A mentor of mine once told me you either learn to sell solutions or you’ll learn to sell problems. I heard it, but didn’t fully understand until I learned the hard way. I might add that its the customer that buys solutions. And, if you try to sell on any other basis, you lose.
That’s the problem, a problem for the seller and a problem for the prospect. The prospect misses out on the benefits of the product, and the salesperson doesn’t get paid. All because the seller didn’t sell solutions.
Say you’re working for a department store and someone enquires about a bed. You go on and tell them about how the springs are the best money can buy, made of a superior steel formulation, the mattress fill has more wadding than usual (but again, it’s the best money can buy), and for the next ten minutes you explain all the features you can remember about that mattress. The prospects politely thank you for the information, informs you they are just looking and wander off further into the store.
A few minutes later you look to your left, and there they are, discussing another mattress with one of your associates, but this time their faces are lit up. So you position yourself closer, and begin to eve’s drop. But what you hear doesn’t really impress you that much.
All this salesperson is talking about is with this mattress you get a better and more comfortable nights sleep. In fact, the springs, which incidentally are the best money can buy are designed to reduce muscle tension, and massage tense muscles while you sleep -allowing you to go into a deeper, more relaxing sleep.
You then hear those same prospects volunteer that they had suffered a stiff neck for years, only to hear your associate explain that the extra wadding is designed to fit around the curves of the body. That should help with the problem of the stiff neck.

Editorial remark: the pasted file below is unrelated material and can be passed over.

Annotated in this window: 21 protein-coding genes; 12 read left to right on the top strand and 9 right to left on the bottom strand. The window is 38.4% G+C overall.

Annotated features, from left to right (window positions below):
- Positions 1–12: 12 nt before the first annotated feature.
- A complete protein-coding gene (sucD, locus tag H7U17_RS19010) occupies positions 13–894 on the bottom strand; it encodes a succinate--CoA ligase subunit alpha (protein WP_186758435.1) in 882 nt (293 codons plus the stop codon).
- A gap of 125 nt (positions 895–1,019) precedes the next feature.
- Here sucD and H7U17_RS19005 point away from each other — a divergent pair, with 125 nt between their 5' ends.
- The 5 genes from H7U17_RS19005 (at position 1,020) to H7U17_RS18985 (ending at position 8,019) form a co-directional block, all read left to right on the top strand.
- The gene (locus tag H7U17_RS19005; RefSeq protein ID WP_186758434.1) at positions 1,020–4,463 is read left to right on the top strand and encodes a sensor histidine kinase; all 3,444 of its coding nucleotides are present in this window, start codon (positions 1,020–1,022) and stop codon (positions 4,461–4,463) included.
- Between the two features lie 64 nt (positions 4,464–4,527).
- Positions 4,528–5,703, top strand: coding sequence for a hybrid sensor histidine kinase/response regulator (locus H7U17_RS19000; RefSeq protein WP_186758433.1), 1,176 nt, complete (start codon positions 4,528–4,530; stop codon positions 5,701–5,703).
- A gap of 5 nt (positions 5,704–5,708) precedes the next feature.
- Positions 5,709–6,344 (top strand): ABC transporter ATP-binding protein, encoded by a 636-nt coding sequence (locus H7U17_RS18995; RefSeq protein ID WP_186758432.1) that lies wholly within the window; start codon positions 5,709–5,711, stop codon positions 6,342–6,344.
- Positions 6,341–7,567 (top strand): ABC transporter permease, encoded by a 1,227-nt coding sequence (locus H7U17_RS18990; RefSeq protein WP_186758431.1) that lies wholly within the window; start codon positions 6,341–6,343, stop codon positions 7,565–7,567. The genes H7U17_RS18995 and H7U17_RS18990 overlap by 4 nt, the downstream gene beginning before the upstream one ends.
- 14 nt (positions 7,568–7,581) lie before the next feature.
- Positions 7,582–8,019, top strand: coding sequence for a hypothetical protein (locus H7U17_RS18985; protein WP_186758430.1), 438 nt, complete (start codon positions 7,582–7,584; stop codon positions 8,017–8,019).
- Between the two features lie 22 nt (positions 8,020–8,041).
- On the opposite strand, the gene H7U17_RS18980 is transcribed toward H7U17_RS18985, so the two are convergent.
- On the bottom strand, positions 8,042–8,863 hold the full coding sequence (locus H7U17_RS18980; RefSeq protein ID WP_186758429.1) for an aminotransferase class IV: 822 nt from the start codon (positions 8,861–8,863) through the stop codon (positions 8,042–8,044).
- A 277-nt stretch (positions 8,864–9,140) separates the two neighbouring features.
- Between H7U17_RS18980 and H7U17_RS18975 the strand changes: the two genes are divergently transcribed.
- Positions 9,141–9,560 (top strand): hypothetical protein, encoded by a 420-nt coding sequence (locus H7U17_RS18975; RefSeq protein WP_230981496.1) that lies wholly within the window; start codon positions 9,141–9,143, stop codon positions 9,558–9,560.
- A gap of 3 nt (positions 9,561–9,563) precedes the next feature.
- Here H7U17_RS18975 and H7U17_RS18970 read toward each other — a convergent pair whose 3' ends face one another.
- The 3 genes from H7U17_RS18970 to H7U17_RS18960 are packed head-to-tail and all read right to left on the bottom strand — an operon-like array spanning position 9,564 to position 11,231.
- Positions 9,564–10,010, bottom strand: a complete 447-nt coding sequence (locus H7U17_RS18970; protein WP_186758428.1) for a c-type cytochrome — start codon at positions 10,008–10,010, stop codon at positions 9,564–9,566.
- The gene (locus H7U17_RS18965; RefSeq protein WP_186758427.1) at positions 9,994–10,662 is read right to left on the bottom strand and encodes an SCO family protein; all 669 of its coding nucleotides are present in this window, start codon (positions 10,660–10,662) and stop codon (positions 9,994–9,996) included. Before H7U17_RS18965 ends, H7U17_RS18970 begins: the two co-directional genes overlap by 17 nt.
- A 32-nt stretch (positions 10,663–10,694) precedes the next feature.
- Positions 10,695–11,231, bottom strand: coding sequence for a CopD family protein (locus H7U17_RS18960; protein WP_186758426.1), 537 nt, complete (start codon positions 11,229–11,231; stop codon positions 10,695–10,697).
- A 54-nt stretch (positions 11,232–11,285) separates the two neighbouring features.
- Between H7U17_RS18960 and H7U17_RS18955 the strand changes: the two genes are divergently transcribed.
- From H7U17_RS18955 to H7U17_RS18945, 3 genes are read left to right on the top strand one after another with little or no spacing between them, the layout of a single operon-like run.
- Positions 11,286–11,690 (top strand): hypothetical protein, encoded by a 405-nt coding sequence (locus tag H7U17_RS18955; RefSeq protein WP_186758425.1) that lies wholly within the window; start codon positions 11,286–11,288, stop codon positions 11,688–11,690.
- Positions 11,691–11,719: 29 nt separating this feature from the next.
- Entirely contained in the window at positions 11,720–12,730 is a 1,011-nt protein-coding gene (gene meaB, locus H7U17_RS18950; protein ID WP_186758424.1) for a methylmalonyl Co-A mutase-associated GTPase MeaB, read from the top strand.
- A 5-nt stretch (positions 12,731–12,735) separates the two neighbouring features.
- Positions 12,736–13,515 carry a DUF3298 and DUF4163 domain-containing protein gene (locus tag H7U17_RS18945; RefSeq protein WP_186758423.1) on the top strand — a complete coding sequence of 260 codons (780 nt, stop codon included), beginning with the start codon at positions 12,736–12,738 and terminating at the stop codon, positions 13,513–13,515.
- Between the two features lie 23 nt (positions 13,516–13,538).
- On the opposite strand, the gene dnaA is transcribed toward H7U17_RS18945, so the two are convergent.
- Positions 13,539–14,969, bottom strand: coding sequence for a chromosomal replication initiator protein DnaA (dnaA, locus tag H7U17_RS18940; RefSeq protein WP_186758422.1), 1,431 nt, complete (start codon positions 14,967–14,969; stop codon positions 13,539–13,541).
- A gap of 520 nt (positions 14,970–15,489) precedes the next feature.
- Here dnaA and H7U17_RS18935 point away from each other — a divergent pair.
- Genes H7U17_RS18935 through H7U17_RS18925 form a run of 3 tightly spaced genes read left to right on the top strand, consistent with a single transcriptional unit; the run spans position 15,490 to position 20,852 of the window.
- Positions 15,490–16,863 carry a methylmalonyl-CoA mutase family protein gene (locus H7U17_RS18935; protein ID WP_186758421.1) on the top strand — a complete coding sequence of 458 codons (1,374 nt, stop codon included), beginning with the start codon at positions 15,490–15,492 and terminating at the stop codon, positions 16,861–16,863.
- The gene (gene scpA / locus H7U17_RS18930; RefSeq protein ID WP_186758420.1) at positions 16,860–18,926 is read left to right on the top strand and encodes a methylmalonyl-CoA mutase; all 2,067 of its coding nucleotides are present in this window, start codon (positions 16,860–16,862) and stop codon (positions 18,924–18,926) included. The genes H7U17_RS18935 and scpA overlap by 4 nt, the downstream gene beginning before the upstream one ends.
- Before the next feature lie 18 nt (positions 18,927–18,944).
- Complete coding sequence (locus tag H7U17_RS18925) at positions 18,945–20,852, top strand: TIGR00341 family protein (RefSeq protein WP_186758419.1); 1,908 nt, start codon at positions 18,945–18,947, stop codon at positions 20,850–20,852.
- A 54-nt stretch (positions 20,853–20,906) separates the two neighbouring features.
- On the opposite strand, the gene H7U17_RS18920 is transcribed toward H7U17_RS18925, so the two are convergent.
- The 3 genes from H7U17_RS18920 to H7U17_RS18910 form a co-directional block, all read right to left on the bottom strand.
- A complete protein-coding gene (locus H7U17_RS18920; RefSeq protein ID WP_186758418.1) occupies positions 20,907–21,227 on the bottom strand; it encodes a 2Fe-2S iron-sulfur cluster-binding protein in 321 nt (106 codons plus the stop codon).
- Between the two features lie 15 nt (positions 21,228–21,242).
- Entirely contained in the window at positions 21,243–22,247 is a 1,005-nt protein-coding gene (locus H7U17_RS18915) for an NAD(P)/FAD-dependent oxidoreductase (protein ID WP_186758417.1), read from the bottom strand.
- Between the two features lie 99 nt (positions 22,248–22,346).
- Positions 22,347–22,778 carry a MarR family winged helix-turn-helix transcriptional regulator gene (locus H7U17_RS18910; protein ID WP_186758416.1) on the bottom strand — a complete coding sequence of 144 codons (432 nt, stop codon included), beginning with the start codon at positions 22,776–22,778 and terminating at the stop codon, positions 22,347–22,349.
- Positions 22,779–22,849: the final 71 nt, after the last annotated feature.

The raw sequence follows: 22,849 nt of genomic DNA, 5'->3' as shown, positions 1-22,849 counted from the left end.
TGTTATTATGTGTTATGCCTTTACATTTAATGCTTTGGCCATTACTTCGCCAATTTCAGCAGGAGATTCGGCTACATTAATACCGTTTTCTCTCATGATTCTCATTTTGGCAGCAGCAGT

But it doesn’t stop there. Your associate tells them how the bed should give them a more restful, peaceful sleep because of this that and the other. And to your horror, they place a deposit on the same bed you couldn’t get them interested in.
A while later you approach your associate and ask him how he sold them, when you couldn’t even get a look in. And all he tells you he only sold them peace and tranquillity tonight, tomorrow and for the next 10 to 15 years. Now, the penny drops. You tried selling features and functions. Your associate sold solutions, and sold where you didn’t. Besides, his sales seemed effortless compared to yours.
Your prospects won’t admit to it, but that’s what they really want. The benefits your product offers after delivery, an improvement in lifestyle or any other benefits the prospect deems of value.
So what is another name for benefits – solutions of course.
This Article is by Peter Collins – In a sales career spanning more than 50 years, Peter Collins has focused on helping and bringing out the best in others – whether it involves training or mentoring salespeople, managers, business consulting to SME’s. Since the 1970’s Peter has built a reputation as a Nationally and Internationally Published author, and has 65 books to his credit, but he is mainly known for one book based on the Audio Tape series of the same name, Over 50 Ways of Closing the Sale. In his personal life, Peter has been sought after as an encourager and motivator that has given of his time and talents freely despite his busy schedule. Subsequently, he has assisted churches, pastors, community and charity groups, as well as individuals through his teaching, training, development and on-going mentoring.
Peter can be contacted through his website – profitmakersales.com